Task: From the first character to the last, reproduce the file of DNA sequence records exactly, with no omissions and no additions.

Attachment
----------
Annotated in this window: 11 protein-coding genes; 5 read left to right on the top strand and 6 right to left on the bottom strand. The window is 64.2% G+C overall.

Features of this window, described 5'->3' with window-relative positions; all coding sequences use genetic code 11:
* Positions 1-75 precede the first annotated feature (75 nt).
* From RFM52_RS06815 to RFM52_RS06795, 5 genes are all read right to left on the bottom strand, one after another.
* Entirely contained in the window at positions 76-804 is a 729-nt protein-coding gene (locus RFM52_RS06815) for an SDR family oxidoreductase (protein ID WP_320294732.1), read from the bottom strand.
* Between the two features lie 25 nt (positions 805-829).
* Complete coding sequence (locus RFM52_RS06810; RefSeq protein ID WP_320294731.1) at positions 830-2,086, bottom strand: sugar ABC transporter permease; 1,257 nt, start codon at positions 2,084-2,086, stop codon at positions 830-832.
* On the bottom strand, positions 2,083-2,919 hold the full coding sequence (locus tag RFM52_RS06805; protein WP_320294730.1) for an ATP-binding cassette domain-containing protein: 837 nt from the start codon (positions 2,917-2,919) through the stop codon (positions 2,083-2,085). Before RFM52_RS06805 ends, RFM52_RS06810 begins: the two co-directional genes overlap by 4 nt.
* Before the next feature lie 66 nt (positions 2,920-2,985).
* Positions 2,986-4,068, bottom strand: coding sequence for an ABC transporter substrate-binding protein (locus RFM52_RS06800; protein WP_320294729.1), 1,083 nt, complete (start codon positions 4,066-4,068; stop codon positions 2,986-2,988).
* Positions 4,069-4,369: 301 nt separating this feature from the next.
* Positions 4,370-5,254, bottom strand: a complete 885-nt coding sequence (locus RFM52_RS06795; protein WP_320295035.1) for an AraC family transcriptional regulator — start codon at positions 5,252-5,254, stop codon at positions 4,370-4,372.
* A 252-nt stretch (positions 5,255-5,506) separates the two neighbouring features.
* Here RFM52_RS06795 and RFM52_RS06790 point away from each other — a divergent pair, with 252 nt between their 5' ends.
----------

Annotated in this window: 11 protein-coding genes; 5 read left to right on the top strand and 6 right to left on the bottom strand. The window is 64.2% G+C overall.

Features of this window, described 5'->3' with window-relative positions; all coding sequences use genetic code 11:
* Positions 1-75 precede the first annotated feature (75 nt).
* From RFM52_RS06815 to RFM52_RS06795, 5 genes are all read right to left on the bottom strand, one after another.
* Entirely contained in the window at positions 76-804 is a 729-nt protein-coding gene (locus RFM52_RS06815) for an SDR family oxidoreductase (protein ID WP_320294732.1), read from the bottom strand.
* Between the two features lie 25 nt (positions 805-829).
* Complete coding sequence (locus RFM52_RS06810; RefSeq protein ID WP_320294731.1) at positions 830-2,086, bottom strand: sugar ABC transporter permease; 1,257 nt, start codon at positions 2,084-2,086, stop codon at positions 830-832.
* On the bottom strand, positions 2,083-2,919 hold the full coding sequence (locus tag RFM52_RS06805; protein WP_320294730.1) for an ATP-binding cassette domain-containing protein: 837 nt from the start codon (positions 2,917-2,919) through the stop codon (positions 2,083-2,085). Before RFM52_RS06805 ends, RFM52_RS06810 begins: the two co-directional genes overlap by 4 nt.
* Before the next feature lie 66 nt (positions 2,920-2,985).
* Positions 2,986-4,068, bottom strand: coding sequence for an ABC transporter substrate-binding protein (locus RFM52_RS06800; protein WP_320294729.1), 1,083 nt, complete (start codon positions 4,066-4,068; stop codon positions 2,986-2,988).
* Positions 4,069-4,369: 301 nt separating this feature from the next.
* Positions 4,370-5,254, bottom strand: a complete 885-nt coding sequence (locus RFM52_RS06795; protein WP_320295035.1) for an AraC family transcriptional regulator — start codon at positions 5,252-5,254, stop codon at positions 4,370-4,372.
* A 252-nt stretch (positions 5,255-5,506) separates the two neighbouring features.
* Here RFM52_RS06795 and RFM52_RS06790 point away from each other — a divergent pair, with 252 nt between their 5' ends.